Tuesday, June 23, 2015

Finding Home: Beacon Hill via Issaquah

After a brief break, I'm back to continue this mini-memoir series that began on March 5, 2015 with this invitation: "In celebration of its upcoming publication, I'll be sharing a series of posts exploring my own search for home—the memories and emotions around each of the places I've lived. I hope you'll join me on this journey." That invitation stands! Also, don't miss the companion series, Finding Home: Other Voices every Thursday.

It was summer 1984. I was back in the Issaquah Valley, now in the third house my father built there, a house I'd only visited on rare occasion during the fourteen years since I'd graduated high school. It was no more home to me than the house we'd moved into the summer before my senior year of high school. It was spacious and painfully empty with all nine children grown and gone. I could not live there. I needed a place of my own, a place to build a life with my Mexican husband.
I found an apartment on Beacon Hill along with an ESL teaching position at the same school where I'd worked as a resident assistant years earlier when I studied at Seattle University. The building was a brick three-story walk-up. I was on the top floor, my living room and bedroom windows facing the four way stop and the fire station just across the street. 

The one-bedroom apartment felt massive by comparison to my tiny place in Mexico City. There was a separate kitchen with glass French doors, a large walk-in closet, and an equally astounding bathroom. Despite the street noise and sirens, I was in paradise. The only fault in my new paradise was the lack of a shower. The bathroom had a dramatic black and white tile floor and a large cast iron bathtub, but no shower. A fault my father quickly remedied one Saturday morning shortly after I moved in when he and Mom showed up ladened with copper piping, a shower head, and a solder iron. "Put on the coffee, Honey," he told me, and he set to work.

Like so many things I failed to photograph, I don't have a picture of the shower Dad created for me that day, but the memories of his desire to remedy my problem, to make me comfortable, to welcome me back into the family-fold in the only way he knew how - with his creativity and labor - have stayed with me. If only all problems were so easily solved.

 I collected used furniture and pulled together a comfortable nest for my husband and me, but truth was, he was spending less time in Seattle than back in Mexico City where he worked to finish a university degree. In his absence, I struggled to understand the home and family I had abandoned, and I did so under a veil of tragedy: my youngest sister was missing and presumed dead. I spent time with my parents and each of my siblings still living in the area in an attempt to understand the past and build a new future, but the past was shadowed and the future as unknown as my sister's whereabouts or the identity of her killer. Still, my parents and siblings seemed determined to show me they were pleased I'd returned "home." The problem was, I still hadn't figured out what that meant. Much of the time I felt like a stranger going through the motions of family, torn between my Issaquah Valley roots with my first family and the family I had begun to build in Mexico City. I spent hours alone in my Beacon Hill apartment trying to figure out where I belonged.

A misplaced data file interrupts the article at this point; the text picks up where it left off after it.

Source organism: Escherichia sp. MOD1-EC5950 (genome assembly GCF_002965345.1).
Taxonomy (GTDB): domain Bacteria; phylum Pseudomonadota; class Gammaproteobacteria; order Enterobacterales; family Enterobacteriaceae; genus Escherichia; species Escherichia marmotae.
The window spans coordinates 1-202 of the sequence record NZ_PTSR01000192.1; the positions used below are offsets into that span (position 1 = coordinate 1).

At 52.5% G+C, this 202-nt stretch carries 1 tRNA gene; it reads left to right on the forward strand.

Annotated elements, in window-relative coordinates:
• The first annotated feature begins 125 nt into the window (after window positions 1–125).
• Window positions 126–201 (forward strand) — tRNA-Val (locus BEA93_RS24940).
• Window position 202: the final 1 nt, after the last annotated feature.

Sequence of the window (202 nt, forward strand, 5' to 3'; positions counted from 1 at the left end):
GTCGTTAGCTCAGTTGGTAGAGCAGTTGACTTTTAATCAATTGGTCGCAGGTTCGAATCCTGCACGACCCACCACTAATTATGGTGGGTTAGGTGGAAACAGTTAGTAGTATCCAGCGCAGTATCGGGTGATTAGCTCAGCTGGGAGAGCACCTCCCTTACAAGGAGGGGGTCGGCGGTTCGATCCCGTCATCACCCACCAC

It was in that spacious living room on the rust brown velour sofa I'd scavenged from the basement garage that a social worker told me the words I could never be prepared to hear, "Your sister's remains have been found."

I remember little else. I don't know how long I stayed on the third floor of that beautiful old brownstone across from the fire station in an apartment that was noisier than my place in the heart of Mexico City. I don't remember if I broke the lease or stayed six months. I only remember my aunt contacting me to offer a small cottage in West Seattle at a rental rate so low I couldn't refuse. Or maybe it wasn't the price at all. Maybe I was just running from more memories and pain than I could handle.

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